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The black arts movement reflecting society today

Photography student looking at the camera

This article by Ben Godfrey appeared on the BBC website on 10 May 2023.  The feature on BBC Midlands Today ran on Tuesday 16 May 2023.

Wolverhampton in 1979. Let's paint the canvas.

A little over a decade on from Enoch Powell's infamous Rivers of Blood speech, a group of black students met at the art school at Wolverhampton Polytechnic to discuss life, youth and art, in all its guises.

They were drawn together at a tumultuous time for the city and against the grey skies of persistent protest.

There were public marches opposing the National Front and rallies to highlight incidents of alleged police brutality towards minority groups.

Young black men and women felt squeezed from society and unable to find a voice, artistically or otherwise.

And these young artisans included the sons and daughters of the Windrush generation, who had arrived in Wolverhampton before the 1971 Immigration Act, when Commonwealth citizens already living in the UK were given indefinite leave to remain.

Claudette Johnson, Eddie Chambers, Keith Piper, Marlene Smith, Donald Rodney and Janet Vernon are the among original members of the BLK art group and together they found a voice to counter the narrative and societal discourse.

Thursday 28 October 1982 is a date etched in their minds. It was the first National Black Art Convention whose purpose, according to Mr Piper, was to discuss "the form, function and future of black art".

"If you can imagine being in an arts college in the 1980s, there weren't that many black students and it felt like an urgent need to take on issues like race," said Ms Smith.

The movement attracted the likes of Turner Prize winner Lubaina Himid; recipient of the Venice Biennale 2022 Golden Lion Sonia Boyce; internationally renowned abstract artist Sir Frank Bowling; and acclaimed filmmaker Sir John Akomfrah, who will represent Great Britain in Venice at the 60th International Art Exhibition in 2024.

Mr Rodney died in 1998 after suffering with sickle cell disease. He was considered a pioneer of art that was political, challenging, innovative and smart.

The other BLK art group founder members say they're proud and delighted to have been given the opportunity to inspire a new generation of black artists, with The More Things Change, a new exhibition of their work and legacy at Wolverhampton Art Gallery, which runs until 9 July.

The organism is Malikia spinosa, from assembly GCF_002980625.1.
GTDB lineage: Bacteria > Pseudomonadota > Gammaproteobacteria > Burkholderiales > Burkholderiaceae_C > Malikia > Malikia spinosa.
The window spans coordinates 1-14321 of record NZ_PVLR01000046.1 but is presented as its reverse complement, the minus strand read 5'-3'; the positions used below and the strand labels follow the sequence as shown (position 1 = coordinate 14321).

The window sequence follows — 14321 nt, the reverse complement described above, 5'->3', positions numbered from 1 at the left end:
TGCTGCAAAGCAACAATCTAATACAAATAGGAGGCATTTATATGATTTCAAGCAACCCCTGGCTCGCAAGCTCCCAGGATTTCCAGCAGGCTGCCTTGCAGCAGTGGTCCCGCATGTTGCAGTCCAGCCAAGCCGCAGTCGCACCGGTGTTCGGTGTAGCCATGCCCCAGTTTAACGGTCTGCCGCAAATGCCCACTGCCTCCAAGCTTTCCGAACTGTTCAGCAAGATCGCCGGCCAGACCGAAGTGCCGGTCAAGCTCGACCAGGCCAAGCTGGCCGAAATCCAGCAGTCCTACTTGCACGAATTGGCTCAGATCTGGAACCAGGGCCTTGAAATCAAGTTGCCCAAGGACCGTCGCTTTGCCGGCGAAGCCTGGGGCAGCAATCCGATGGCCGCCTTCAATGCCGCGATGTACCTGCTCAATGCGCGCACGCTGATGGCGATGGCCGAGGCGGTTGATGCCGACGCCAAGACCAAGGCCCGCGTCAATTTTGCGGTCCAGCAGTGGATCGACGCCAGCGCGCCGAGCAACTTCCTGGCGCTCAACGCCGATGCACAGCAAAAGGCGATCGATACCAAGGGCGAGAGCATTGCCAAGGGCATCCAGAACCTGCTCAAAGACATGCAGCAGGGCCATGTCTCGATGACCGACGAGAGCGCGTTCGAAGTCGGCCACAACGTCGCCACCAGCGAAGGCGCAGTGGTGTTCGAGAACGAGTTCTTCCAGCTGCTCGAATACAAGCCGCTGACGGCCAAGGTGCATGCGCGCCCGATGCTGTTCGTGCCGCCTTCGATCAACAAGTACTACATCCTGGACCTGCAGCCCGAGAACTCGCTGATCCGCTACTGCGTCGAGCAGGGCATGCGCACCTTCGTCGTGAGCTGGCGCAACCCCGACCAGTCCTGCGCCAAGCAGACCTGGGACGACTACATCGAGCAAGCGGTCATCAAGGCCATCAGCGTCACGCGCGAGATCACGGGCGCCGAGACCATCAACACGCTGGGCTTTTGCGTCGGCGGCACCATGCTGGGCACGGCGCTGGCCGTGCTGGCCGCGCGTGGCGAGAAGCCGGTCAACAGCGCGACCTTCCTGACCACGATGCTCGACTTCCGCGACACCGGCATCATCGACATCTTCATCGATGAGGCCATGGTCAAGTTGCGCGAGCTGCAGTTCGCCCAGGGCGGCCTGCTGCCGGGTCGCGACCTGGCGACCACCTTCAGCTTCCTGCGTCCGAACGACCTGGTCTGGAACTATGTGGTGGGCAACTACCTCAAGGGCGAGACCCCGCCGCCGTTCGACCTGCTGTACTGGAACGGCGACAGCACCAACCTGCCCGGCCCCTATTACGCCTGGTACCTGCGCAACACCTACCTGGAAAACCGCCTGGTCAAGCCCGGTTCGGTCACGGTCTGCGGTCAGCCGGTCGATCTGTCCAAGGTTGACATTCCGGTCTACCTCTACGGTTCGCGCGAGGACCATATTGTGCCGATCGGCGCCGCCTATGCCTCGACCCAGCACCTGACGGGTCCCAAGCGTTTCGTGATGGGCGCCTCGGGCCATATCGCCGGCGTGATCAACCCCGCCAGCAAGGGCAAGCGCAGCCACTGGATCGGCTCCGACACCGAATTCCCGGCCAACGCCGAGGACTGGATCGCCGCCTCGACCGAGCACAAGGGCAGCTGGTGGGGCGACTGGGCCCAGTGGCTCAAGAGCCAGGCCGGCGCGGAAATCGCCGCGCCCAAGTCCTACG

More than 30 works are on show including paintings, works on paper, mixed media, sculpture and film.

"It's like going into a room with old friends", says Ms Smith. "It's very insightful work, it's very demanding work and its message was really to get people to think about what race meant in the 1980s, and I think it still resonates today because we still don't have an open conversation about what race really means."

Ms Vernon was a fine art student and vice-chair of the first national convention in 1982.

Today, the textile specialist creates bold statement jewellery from her home in Derby, making patterns of patina on metals, drawing inspiration from urban landscapes.

"It was kind of amazing, the artists that I met on the foundation course. Our parents were from the Windrush generation and that was our initial connection. We were saying, 'we are here - we are not going to be invisible'."

Two new commissions by Claudette Johnson and Marlene Smith are reworkings of their seminal works, And I Have My Own Business In This Skin (1982) and Good Housekeeping (1985). Back on public display in Wolverhampton, back home.

Dr Sylvia Theuri, the co-curator of The More Things Change, says the materials the artists used were also really important.

"The political element and undertone to the work has been discussed for a long time, but they are also distinctive artists in their own right, developing a practice with materials that really allow an audience to understand what they were trying to communicate. All artists are drawing from lived experience."

Last autumn, on the 40th anniversary of their first convention, dozens of artists who enriched Britain's first black arts movement met to celebrate their work and honour those pioneers who influenced their artistry.

And for student Chandni Raithatha, 20, the impact of their work continues. She moved from London to study photography at the University of Wolverhampton after reading about the history of BLK art group at the Tate gallery.

A portrait of a young black woman staring into the camera

She has joined a new collective called Togetherness at Wolverhampton's art school and has her own digital images, including The Black Prince exhibited at the city's art gallery this year.

"I want people to see my work, to question the themes. It's really empowering to see black artists - to see people like you sharing their voice - is really inspiring. The themes they were focusing on are still relevant today."

The BLK art group had felt like outsiders against a backdrop of the rise of Thatcherism and dissenting voices in their own neighbourhoods.

But by 1984 they were anything but a group of individuals - instead seen as international collective who knew no bounds and no fear.

Watch the BBC Midlands Today report on iPlayer (expires 6.57 pm 17 May 2023).

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